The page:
Head I Win, Tail You Lose
Incorporated in 1984, converted into a public limited company in 1987. Genting was listed in SGX in Dec-2005. Key activities of the company are development, management and operation of integrated resorts. The company owns Resorts World Sentosa as well as hotels in Singapore.
Revenue in 2018 grew 6% to $2.54B. Net earning was 26% higher at $755M.
Gaming revenue grew 6% to $1.68B and constitute 66% of total revenue.
In 2010, Gaming contributed 85% of total revenue. Since 2016 revenue have steadied with signs of improvement.
Non-Gaming revenue increased 7% to $857M and constitute 34% of total revenue. In 2010, non-Gaming contributed 12% of total revenue.
Assets managed in this portfolio includes:
Singapore Oceanarium including Maritime Experiential Museum
Adventure Cove Waterpark
The group has also committed $4.5B to expand the integrated resort by 2020. This includes:
Super Nintendo World
Increasing hotel rooms inventory
Japan Integrated Resort
Japan is currently conducting feasibility studies and is at the Request-for-Concept stage. It is still premature to determine which company is likely to win the rights for development and if it will result in collaboration between competitors.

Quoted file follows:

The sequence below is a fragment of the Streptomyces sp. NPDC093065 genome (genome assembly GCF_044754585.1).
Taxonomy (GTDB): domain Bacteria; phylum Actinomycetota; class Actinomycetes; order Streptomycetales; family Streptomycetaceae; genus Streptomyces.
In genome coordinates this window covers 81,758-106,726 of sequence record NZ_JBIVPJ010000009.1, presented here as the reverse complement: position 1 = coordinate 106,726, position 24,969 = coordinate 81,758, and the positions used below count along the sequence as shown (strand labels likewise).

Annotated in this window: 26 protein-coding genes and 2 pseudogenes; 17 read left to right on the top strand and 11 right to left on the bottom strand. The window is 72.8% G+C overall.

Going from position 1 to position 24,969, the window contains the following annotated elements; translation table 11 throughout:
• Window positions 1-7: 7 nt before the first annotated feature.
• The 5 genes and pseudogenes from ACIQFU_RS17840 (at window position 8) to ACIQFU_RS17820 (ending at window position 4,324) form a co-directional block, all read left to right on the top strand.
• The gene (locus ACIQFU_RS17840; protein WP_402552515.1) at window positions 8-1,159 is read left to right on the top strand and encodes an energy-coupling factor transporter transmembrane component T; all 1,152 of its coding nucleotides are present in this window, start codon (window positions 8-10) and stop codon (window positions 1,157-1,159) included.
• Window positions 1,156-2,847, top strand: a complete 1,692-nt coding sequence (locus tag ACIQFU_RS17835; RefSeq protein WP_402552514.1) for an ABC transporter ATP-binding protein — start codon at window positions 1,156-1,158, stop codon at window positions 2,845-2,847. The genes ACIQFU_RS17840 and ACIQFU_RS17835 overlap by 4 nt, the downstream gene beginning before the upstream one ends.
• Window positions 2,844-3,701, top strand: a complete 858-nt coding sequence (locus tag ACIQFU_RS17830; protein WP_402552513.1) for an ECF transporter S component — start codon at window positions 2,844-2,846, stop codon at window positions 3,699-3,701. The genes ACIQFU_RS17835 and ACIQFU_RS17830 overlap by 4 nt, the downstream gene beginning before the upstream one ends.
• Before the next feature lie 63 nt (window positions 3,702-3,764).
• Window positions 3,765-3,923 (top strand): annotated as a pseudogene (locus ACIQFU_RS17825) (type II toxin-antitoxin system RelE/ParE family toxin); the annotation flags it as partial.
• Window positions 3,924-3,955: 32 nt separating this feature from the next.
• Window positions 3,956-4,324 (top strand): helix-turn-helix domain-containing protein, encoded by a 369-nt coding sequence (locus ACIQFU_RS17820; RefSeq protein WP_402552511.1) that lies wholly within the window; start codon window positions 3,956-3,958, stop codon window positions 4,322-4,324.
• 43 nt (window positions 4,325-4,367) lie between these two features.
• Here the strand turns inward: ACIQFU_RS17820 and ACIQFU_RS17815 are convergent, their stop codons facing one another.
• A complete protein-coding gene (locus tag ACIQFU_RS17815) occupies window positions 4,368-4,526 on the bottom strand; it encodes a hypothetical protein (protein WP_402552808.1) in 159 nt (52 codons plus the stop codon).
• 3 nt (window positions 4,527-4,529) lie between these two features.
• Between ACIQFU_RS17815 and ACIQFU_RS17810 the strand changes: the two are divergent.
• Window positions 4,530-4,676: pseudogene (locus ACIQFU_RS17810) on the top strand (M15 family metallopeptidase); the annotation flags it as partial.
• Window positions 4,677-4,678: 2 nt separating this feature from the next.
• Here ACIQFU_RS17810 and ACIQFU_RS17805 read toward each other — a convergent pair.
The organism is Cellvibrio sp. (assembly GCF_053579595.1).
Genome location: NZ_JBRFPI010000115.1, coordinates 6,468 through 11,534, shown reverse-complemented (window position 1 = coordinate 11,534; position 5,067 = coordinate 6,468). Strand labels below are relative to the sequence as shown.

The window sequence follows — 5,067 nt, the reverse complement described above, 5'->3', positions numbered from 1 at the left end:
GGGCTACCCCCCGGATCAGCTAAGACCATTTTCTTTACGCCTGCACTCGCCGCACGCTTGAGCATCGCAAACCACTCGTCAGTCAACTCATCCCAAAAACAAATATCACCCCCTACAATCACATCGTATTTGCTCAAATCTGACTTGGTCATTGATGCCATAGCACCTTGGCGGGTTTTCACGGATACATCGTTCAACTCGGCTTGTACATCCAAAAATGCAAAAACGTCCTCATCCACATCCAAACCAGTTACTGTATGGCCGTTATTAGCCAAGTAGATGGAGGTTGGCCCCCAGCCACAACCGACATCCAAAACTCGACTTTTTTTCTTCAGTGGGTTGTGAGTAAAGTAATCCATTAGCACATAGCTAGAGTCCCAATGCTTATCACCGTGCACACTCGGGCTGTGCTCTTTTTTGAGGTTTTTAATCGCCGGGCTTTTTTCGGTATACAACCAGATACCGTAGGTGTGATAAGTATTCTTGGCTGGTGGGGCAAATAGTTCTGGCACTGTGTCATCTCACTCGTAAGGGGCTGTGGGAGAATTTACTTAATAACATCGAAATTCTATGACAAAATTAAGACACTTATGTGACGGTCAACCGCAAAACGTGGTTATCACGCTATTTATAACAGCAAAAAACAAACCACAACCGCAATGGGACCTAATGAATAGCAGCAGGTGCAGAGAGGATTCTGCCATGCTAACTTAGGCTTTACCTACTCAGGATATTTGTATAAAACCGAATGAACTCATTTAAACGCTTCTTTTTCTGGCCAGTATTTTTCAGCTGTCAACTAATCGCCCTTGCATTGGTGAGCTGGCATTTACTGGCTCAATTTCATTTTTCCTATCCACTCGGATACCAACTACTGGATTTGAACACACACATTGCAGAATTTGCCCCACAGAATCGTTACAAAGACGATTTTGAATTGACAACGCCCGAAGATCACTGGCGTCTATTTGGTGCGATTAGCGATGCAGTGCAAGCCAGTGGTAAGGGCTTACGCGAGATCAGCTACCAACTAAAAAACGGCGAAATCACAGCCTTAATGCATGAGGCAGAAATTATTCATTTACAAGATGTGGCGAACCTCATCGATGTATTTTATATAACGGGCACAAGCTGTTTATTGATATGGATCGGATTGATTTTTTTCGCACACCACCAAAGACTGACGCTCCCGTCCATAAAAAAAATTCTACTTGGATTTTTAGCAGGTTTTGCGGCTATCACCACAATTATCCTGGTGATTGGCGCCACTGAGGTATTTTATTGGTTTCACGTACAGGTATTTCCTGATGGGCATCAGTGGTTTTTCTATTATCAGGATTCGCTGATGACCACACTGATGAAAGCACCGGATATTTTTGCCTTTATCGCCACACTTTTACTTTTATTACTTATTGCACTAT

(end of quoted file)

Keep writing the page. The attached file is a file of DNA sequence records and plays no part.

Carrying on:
Gaming entrance fee was increased from $100 to $150 in Apr-2019.
If we were to factor in inflation over the years, $150 do not seem excessive.
Increase in tax from Mar-2022 will however have an impact on Genting's bottom line.
Non-Gaming contribution to total revenue have been growing steadily from 12% in 2010 to 34% in 2018. This is likely to continue with $4.5B committed to new entertainment facilities.
As non-Gaming revenue mix increases, tax increase from Mar-2022 is less likely to impact Genting earning significantly as widely feared.
Japan Integrated Resort is a wild card. It is difficult to speculate if Genting will win the coveted contract. Regardless, the foundation for growth is in place with expansion in Singapore non-Gaming facilities.
To stay competitive and relevant, it is imperative that a company reinvest its earning for future growth. Whether $4.5B is too much or just enough is really up to individual investor judgement.